For nearly 10 years, more women than men received PhDs in the biomedical sciences, yet women are still underrepresented at every subsequent stage of academic advancement. In 2015, for example, women earned 53% of PhDs, but they comprised only 48% of post-doctoral fellows, 44% of assistant professors, and 35% of professors. To better understand what might be contributing to women’s underrepresentation in later stages of academia, Dr. Lisa Hechtman and her colleagues at the National Institute of General Medical Sciences (NIGMS) analyzed “funding longevity by gender” among funded NIH investigators. Their analysis, recently published in the Proceedings of the National Academy of Sciences, yielded a number of interesting findings which I’d like to share with you.
We have written several blogs and articles over the past two years about our efforts to enhance stewardship and transparency in clinical trial research. Indeed, earlier this year Congress applauded our efforts thus far and reaffirmed its commitment to ensuring public access to the results of the NIH-funded clinical trials through timely registration and results information reporting on ClinicalTrials.gov. However, we have heard concern about how the NIH’s Policy on the Dissemination of NIH-Funded Clinical Trial Information applies to fundamental studies involving human participants.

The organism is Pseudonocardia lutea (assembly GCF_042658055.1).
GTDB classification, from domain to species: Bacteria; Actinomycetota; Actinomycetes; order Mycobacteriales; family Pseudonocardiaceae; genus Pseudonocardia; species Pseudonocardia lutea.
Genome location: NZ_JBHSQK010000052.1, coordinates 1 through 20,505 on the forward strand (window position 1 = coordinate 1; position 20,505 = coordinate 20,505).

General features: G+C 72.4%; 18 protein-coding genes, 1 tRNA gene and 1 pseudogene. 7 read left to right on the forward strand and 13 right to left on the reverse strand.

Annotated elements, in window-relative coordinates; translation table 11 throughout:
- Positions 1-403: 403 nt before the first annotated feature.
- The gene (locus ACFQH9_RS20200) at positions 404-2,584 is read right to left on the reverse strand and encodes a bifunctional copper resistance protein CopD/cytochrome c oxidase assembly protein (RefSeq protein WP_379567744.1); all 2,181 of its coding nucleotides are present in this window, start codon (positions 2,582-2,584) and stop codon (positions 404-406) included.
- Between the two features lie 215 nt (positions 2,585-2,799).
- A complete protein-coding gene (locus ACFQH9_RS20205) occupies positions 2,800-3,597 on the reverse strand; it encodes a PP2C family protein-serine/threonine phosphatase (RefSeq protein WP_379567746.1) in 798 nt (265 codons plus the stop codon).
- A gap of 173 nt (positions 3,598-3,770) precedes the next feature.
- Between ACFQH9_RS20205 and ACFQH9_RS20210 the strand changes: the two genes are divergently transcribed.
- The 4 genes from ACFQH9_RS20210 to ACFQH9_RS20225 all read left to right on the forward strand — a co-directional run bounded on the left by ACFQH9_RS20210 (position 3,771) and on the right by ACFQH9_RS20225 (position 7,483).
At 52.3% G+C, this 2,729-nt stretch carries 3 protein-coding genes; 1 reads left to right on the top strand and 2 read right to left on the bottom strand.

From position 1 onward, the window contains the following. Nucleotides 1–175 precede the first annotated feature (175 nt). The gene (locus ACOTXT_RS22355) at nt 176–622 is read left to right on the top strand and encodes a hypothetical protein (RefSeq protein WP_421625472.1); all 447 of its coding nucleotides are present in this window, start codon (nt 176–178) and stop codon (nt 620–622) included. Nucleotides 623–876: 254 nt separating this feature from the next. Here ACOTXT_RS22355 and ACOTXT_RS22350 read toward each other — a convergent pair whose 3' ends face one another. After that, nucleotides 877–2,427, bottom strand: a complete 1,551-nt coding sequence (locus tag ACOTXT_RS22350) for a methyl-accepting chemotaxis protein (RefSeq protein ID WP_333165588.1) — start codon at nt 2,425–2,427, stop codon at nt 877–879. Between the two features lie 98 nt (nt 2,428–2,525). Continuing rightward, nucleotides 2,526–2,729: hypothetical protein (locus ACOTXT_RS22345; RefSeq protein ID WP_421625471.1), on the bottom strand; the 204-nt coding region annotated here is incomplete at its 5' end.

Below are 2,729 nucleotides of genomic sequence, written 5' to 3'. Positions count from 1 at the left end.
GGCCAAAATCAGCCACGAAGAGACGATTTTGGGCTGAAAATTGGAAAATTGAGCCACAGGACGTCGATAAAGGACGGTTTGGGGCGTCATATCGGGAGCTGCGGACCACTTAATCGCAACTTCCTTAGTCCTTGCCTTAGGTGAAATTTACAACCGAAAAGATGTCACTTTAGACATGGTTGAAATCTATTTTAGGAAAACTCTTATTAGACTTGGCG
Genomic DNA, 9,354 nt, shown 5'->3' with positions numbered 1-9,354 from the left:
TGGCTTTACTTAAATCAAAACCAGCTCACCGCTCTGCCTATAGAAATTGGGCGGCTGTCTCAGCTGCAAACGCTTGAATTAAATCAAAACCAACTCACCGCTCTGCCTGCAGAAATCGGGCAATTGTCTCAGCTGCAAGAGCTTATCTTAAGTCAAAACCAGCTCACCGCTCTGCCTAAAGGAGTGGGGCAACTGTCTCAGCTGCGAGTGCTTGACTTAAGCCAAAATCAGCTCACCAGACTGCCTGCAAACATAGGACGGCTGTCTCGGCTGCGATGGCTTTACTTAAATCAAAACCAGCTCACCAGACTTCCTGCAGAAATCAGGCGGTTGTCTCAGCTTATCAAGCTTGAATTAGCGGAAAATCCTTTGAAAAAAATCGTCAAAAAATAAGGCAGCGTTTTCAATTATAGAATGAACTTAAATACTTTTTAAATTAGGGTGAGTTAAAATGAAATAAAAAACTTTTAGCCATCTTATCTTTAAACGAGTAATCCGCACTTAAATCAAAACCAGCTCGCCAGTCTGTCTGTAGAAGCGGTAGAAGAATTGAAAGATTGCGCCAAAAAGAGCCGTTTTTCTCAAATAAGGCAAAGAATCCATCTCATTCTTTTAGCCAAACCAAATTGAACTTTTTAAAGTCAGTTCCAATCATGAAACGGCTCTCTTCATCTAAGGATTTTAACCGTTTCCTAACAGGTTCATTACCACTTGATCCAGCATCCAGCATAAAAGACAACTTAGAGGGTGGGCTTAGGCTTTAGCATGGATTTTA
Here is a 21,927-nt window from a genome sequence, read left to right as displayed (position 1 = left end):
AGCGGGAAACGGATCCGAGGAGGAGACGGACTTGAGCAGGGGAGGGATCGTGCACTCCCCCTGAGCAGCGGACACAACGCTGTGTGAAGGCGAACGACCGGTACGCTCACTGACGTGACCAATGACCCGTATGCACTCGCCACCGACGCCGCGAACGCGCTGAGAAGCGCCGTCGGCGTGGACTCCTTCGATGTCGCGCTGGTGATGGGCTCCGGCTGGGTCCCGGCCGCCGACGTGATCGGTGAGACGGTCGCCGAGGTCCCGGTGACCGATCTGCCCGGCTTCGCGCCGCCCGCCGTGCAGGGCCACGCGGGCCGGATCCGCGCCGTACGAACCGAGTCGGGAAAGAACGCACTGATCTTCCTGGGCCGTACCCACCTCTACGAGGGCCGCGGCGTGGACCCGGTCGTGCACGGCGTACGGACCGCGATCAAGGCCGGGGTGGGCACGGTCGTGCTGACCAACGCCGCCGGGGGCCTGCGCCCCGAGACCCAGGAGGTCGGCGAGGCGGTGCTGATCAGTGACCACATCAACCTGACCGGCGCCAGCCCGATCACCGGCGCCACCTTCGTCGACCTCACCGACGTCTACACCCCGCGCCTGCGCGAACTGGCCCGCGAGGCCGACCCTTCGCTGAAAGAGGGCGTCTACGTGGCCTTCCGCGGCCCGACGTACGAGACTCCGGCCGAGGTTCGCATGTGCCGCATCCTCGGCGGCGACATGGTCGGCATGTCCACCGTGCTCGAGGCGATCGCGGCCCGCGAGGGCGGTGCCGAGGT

We recently released a policy notice announcing that as of September 26, 2018, the NIH will no longer be offering the Protecting Human Research Participants (PHRP) course. It is important to note that investigators are still required to comply with all aspects of the NIH policy Required Education in the Protection of Human Research Participants, and can do so through a different training program or course.
On Friday, Sept. 14, General Registration Rates end for this valuable and unique learning opportunity, designed for those new to working with the NIH grants process. If you are interested in attending the Fall NIH Regional Seminar in San Francisco, CA (Oct. 17-19) and have not registered yet, then now is the time!
A new resource, RPPRs: Who Can Do What? provides a quick look at the Annual, Interim, and Final Research Performance Progress Reports (RPPRs), including information such as due dates and how to access RPPR links. It also charts what happens to the Interim RPPR when a Type 2, Competing Renewal application is submitted.
For decades, NIH has required valid analysis, also known as stratified analysis, to explore how well interventions work across sex/gender and race/ethnicity for all applicable clinical trials. After revising the policy last year, NIH now requires the findings from these stratified analyses to be reported on ClinicalTrials.gov after an applicable NIH-Defined Phase III clinical trial has completed. Wondering about how this impacts your research?